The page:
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    So ... is the particle giving off light? or just nearby photons reacting to the super fast particle?
  11. Hey @xero would you also like to join the JW Only club?
  12. "An energy-harvesting circuit based on graphene could be incorporated into a chip to provide clean, limitless, low-voltage power for small devices or sensors," said Paul Thibado, professor of physics and lead researcher in the discovery. The findings, published in the journal Physical Review E, are proof of a theory the physicists developed at the U of A three years ago that freestanding graphene—a single layer of carbon atoms—ripples and buckles in a way that holds promise for energy harvesting. The idea of harvesting energy from graphene is controversial because it refutes physicist Richard Feynman's well-known assertion that the thermal motion of atoms, known as Brownian motion, cannot do work. Thibado's team found that at room temperature the thermal motion of graphene does in fact induce an alternating current (AC) in a circuit, an achievement thought to be impossible. In the 1950s, physicist LĂ©on Brillouin published a landmark paper refuting the idea that adding a single diode, a one-way electrical gate, to a circuit is the solution to harvesting energy from Brownian motion. Knowing this, Thibado's group built their circuit with two diodes for converting AC into a direct current (DC). With the diodes in opposition allowing the current to flow both ways, they provide separate paths through the circuit, producing a pulsing DC current that performs work on a load resistor.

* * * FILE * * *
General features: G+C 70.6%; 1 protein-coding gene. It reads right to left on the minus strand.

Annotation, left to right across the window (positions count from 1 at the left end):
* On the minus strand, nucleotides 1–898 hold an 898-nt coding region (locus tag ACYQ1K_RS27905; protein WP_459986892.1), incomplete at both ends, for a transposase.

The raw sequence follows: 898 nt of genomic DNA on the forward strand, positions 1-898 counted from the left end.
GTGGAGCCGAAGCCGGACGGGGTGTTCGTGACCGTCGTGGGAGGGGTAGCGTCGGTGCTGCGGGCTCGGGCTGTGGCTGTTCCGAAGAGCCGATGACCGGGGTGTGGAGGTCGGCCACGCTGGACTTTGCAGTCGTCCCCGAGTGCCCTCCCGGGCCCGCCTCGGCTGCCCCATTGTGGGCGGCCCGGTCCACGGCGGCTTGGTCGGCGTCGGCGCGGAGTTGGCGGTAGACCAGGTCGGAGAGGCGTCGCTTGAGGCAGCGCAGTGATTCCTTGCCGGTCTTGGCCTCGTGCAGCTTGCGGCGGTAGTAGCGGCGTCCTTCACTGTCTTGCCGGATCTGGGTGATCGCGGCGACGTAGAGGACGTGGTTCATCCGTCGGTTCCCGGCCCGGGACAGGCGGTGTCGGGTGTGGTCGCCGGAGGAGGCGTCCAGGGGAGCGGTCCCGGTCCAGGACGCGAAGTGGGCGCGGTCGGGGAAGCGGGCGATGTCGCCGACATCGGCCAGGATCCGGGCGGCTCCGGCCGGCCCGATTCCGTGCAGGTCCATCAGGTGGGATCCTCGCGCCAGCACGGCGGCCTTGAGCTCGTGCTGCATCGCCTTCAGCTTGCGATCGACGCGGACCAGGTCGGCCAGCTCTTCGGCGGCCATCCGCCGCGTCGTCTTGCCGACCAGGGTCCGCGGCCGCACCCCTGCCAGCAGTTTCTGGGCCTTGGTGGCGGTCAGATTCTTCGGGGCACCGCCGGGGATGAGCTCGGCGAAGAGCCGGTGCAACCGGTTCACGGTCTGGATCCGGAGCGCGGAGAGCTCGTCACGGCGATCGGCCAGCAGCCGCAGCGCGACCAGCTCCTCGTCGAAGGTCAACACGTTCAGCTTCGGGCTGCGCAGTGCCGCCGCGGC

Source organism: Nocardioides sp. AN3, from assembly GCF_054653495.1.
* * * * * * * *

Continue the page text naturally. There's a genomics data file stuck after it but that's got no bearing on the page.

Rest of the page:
Hello guest!